|Photo by Joan Marcus|
The production, directed by Carolyn Cantor, plays PH's Mainstage Theater. The limited run by the not-for-profit Playwrights Horizons will play to Jan. 6, 2013.
Herzog's plays — touching on the bonds of family and friends — include After the Revolution (PH), 4000 Miles (Lincoln Center Theater), The Wendy Play (ACT in San Francisco) and Belleville (Yale Rep and upcoming at New York Theatre Workshop). This time, a thirtysomething writer named Jamie (Strong) looks inward after an estranged childhood friend (Nobbs) surfaces with the revelation that his father molested him. Was Jamie also molested? Behavior in Jamie's adulthood collides with clues from the past to prompt a painful and necessary (and universal) exploration of the murkiness of childhood — in order to find a clear path to your adult future.
Here's how The Great God Pan is characterized by PH: "Jamie's life in Brooklyn seems just fine: a beautiful girlfriend (Goldberg), a budding journalism career, and parents (Baker and Friedman) who live just far enough away. But when a possible childhood trauma comes to light, lives are thrown into a tailspin. Unsettling and deeply compassionate, The Great God Pan tells the intimate tale of what is lost and won when a hidden truth is unloosed into the world."
Mark Wendland's set of shifting pieces of a large wall is covered with photographic images of verdant green leaves streaming with sunlight, suggesting both an eternal springtime and a shrouded forest where secrets are kept.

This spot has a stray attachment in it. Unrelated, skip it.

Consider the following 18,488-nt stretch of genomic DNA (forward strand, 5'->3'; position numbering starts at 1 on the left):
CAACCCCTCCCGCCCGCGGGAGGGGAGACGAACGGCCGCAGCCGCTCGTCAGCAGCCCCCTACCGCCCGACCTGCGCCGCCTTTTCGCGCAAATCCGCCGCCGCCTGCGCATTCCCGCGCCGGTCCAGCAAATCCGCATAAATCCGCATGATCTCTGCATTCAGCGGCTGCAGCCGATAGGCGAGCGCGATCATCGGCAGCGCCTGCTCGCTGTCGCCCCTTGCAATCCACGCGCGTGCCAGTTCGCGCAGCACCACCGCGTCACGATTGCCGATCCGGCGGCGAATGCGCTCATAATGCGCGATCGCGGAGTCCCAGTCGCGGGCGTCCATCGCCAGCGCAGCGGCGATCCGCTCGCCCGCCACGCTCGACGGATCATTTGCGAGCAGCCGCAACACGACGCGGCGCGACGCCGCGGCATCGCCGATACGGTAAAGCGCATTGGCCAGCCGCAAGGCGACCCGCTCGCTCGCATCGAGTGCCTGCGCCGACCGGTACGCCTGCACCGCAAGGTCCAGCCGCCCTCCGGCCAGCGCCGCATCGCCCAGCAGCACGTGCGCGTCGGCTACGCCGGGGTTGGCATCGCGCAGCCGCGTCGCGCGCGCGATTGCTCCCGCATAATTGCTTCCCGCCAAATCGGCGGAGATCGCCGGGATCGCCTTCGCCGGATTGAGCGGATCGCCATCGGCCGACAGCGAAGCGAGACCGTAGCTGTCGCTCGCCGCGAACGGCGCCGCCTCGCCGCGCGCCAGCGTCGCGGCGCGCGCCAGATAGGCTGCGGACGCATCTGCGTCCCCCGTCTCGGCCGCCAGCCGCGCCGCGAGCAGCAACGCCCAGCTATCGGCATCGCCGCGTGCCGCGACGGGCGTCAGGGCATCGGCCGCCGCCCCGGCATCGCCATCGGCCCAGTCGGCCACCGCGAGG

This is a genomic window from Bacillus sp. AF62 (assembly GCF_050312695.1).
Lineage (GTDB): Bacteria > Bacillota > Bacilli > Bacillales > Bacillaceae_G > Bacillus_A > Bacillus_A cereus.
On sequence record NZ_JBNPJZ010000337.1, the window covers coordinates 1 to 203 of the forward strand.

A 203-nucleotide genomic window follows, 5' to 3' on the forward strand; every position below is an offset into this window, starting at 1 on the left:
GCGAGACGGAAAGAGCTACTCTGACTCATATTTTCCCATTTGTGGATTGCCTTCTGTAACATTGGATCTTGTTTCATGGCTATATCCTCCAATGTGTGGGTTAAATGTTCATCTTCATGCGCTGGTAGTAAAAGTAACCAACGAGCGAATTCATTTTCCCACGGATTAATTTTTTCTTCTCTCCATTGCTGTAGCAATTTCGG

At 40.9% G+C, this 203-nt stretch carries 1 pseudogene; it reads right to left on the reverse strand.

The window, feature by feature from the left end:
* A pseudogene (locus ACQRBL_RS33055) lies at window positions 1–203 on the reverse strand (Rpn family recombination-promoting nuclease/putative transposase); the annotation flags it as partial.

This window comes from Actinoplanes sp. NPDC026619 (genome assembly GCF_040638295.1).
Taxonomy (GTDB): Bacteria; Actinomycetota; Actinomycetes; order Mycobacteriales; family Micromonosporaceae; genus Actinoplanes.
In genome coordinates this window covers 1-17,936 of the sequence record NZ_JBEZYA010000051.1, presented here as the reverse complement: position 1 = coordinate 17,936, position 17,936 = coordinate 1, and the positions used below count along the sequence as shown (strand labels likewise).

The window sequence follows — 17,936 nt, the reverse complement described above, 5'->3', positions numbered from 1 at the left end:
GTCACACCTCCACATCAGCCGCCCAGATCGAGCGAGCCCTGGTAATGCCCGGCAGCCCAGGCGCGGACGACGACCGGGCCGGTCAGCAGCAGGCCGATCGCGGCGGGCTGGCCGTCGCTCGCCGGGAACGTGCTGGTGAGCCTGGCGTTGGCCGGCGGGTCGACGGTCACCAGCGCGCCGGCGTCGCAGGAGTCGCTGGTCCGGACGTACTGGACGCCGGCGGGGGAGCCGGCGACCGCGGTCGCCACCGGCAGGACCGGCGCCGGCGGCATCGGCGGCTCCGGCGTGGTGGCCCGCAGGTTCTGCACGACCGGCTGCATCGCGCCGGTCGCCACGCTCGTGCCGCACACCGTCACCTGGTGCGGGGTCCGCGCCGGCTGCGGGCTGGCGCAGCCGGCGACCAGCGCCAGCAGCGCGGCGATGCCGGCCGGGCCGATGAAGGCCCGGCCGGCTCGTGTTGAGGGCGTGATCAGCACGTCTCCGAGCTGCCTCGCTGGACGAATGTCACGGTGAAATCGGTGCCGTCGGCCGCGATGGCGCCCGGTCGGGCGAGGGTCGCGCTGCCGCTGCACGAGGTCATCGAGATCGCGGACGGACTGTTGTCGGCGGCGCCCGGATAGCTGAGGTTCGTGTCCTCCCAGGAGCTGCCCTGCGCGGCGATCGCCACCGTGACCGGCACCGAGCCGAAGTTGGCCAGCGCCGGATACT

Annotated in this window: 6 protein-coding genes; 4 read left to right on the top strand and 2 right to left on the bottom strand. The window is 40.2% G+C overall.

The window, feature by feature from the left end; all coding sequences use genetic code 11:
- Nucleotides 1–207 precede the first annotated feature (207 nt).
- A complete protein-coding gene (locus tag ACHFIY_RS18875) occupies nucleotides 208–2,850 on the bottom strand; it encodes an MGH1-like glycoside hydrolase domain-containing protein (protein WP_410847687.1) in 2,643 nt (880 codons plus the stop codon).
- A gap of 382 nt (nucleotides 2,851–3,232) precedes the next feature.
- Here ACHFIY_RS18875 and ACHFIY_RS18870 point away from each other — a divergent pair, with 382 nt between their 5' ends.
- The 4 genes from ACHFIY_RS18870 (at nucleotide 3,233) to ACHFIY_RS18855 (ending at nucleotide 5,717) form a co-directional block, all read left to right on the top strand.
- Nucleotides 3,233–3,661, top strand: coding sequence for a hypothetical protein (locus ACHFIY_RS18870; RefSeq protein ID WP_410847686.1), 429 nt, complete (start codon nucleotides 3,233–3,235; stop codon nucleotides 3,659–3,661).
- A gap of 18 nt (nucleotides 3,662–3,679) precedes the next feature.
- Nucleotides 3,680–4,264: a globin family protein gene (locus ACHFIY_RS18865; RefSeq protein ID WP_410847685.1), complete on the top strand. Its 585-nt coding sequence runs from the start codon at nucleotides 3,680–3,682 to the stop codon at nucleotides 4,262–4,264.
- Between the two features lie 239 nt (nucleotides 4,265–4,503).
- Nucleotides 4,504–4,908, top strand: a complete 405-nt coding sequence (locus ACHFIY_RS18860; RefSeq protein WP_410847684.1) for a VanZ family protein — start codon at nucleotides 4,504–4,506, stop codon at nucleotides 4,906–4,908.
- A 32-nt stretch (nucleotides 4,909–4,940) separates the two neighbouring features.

Cantor directed Herzog's family drama After the Revolution at Playwrights Horizons.
Baker's credits include Good People, All My Sons, Assassins and TV's "Smash" and "Girls"; Friedman is a Tony and Obie Award nominee who appeared in Ragtime, PH's The Shaggs, After the Revolution, Circle Mirror Transformation and The Heidi Chronicles; Goldberg earned her Olivier nomination for Clybourne Park in London, and also appeared in the Broadway production; Lortel and Drama Desk nominee Nobbs' resume includes Lombardi, columbinus and Four; Van Patten's Broadway credits include I Ought to Be in Pictures, Brighton Beach Memoirs and Rumors; and Wilhelmi was seen in Manhattan Theatre Source's Likeness.
The production features costume design by Kaye Voyce, lighting design by Japhy Weideman and sound design by Darron L West. Production stage manager is Cole P. Bonenberger.